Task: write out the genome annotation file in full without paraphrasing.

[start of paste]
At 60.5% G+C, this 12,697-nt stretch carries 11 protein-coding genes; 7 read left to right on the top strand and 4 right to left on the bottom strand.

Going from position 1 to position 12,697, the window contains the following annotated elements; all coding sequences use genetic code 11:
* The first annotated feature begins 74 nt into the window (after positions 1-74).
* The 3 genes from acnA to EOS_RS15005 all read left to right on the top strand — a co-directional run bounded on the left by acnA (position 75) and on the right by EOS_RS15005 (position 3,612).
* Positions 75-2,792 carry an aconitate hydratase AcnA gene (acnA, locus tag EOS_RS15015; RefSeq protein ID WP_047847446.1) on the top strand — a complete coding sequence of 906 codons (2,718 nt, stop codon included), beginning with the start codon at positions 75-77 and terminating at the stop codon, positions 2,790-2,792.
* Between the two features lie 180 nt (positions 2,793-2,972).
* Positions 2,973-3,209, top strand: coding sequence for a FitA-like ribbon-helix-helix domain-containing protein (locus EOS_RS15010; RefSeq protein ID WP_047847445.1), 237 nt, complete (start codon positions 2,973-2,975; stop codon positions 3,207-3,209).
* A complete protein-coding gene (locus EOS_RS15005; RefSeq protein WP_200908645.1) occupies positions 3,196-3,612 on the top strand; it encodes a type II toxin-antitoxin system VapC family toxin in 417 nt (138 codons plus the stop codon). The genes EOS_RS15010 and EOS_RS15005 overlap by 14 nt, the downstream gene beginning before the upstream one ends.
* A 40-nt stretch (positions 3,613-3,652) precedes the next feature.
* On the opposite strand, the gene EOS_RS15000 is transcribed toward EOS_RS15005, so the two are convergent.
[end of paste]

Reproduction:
At 60.5% G+C, this 12,697-nt stretch carries 11 protein-coding genes; 7 read left to right on the top strand and 4 right to left on the bottom strand.

Going from position 1 to position 12,697, the window contains the following annotated elements; all coding sequences use genetic code 11:
* The first annotated feature begins 74 nt into the window (after positions 1-74).
* The 3 genes from acnA to EOS_RS15005 all read left to right on the top strand — a co-directional run bounded on the left by acnA (position 75) and on the right by EOS_RS15005 (position 3,612).
* Positions 75-2,792 carry an aconitate hydratase AcnA gene (acnA, locus tag EOS_RS15015; RefSeq protein ID WP_047847446.1) on the top strand — a complete coding sequence of 906 codons (2,718 nt, stop codon included), beginning with the start codon at positions 75-77 and terminating at the stop codon, positions 2,790-2,792.
* Between the two features lie 180 nt (positions 2,793-2,972).
* Positions 2,973-3,209, top strand: coding sequence for a FitA-like ribbon-helix-helix domain-containing protein (locus EOS_RS15010; RefSeq protein ID WP_047847445.1), 237 nt, complete (start codon positions 2,973-2,975; stop codon positions 3,207-3,209).
* A complete protein-coding gene (locus EOS_RS15005; RefSeq protein WP_200908645.1) occupies positions 3,196-3,612 on the top strand; it encodes a type II toxin-antitoxin system VapC family toxin in 417 nt (138 codons plus the stop codon). The genes EOS_RS15010 and EOS_RS15005 overlap by 14 nt, the downstream gene beginning before the upstream one ends.
* A 40-nt stretch (positions 3,613-3,652) precedes the next feature.
* On the opposite strand, the gene EOS_RS15000 is transcribed toward EOS_RS15005, so the two are convergent.